Published on: 18/02/2020
In the week of 24 February, I’ll have the pleasure of attending my first African Water Association International Congress - in Kampala, Uganda. This year’s conference theme is “Breaking new grounds to accelerate access to water and sanitation for all in Africa”. I’m greatly looking forward to the opportunity to attend, listen and learn.
I’m going to AfWA with two objectives. One is to seek out and encourage new members to join Sanitation and Water for All (SWA). With more than 250 members SWA is already a highly successful partnership. However, I feel that we are lacking a crucial set of actors: public water and sanitation utilities (and regulators) – who will be well represented at the congress. The second objective is to share insights, emerging from IRC’s work, about the evolving nature and involvement of public utilities outside of their traditional urban bases.
Last year in August I wrote a blog “It’s all about the blend” about the mix of different models being used for delivering services in our partner district – Kabarole – in Uganda. Both the National Water and Sewerage Corporation (Uganda’s national utility and host of AfWA 2020) and the newly formed Mid-Western Umbrella Utility were taking over and expanding piped water services within what is still a predominantly rural area. For example, the District Government has recently entered into an innovative agreement with National Water. Under this agreement the district will part finance the costs of expanding urban water through a 9 km pipeline to an unserved area with more than 12,000 inhabitants. National Water will provide the service and will present this work during AfWA.
Mid-Western Umbrella of Water and Sanitation (MWUWS), Uganda. Photo: WSUP.
This process that we sometimes refer to as ‘utilitisation’ is something that we see occurring in all of the countries where IRC works. It is driven by a combination of factors – increasing urbanisation of rural areas, growing demand (and willingness to pay) for higher quality services, and a desire by Governments to provide these in line with national and international commitments. In some cases, this means taking over management of water networks previously under community management or small-scale private provision.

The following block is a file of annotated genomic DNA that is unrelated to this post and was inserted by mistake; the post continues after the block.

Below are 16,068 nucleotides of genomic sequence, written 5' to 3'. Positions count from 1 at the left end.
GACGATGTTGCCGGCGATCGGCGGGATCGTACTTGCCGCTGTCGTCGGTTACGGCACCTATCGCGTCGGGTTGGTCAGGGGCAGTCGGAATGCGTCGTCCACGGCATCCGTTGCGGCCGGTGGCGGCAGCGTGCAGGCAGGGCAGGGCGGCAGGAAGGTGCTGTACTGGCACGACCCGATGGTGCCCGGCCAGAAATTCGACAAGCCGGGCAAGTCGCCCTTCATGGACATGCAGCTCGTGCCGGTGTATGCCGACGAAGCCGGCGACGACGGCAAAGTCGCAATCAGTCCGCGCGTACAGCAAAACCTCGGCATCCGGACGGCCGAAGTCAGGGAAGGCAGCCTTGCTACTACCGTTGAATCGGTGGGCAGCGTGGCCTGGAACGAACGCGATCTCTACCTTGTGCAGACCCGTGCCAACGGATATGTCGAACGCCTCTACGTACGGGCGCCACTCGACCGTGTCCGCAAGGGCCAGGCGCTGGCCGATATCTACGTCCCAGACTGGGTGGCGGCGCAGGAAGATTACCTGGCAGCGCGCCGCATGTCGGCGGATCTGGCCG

It is something that I believe is a largely positive development, representing a maturing of the water and sanitation sector. It represents a badly needed professionalisation of water and sanitation service delivery, particularly where it replaces community management that has largely failed to deliver. Or perhaps more fairly, that delivers at a level that is no longer in line with people’s growing aspirations or indeed the norms set by the Sustainable Development Goals. Because public utilities have the explicit backing of Government, it also makes this approach at least potentially, easier to finance.
At the same time, multiple challenges exist. Urban utilities represent the most financially viable part of the water and sanitation sector precisely because they serve populations who are willing to pay for services. Pressuring them to expand into lower density and poorer peri-urban and rural areas certainly brings the promise of reaching the poor and underserved – but equally brings with it the risk of undermining their business models. Even more so, the new rural utilities that are being formed in Uganda and other countries risk suffering from the same lack of capacity and investment as community management has in the past. Both forms of utilitisation also often cut across the responsibilities of decentralised local government – leading to confusion as to end responsibility for coordination, oversight and accountability – and in some cases even ownership of assets.
This is the message I will be bringing to AfWA, and that I will be looking forward to discussing and learning about from all of the different utility providers and experts attending the conference. As I wrote in my blog in August 2019, I am convinced that the emergence of different service delivery models, and the gradual utilitisation of services in more rural areas is, in the end, only a good thing. The devil, as always, lies in the details: of how this transition is managed, how we ensure that the benefits of more professional services are delivered and paid for, and how we ensure that the new utilities being created are stronger and more sustainable than what they are replacing.
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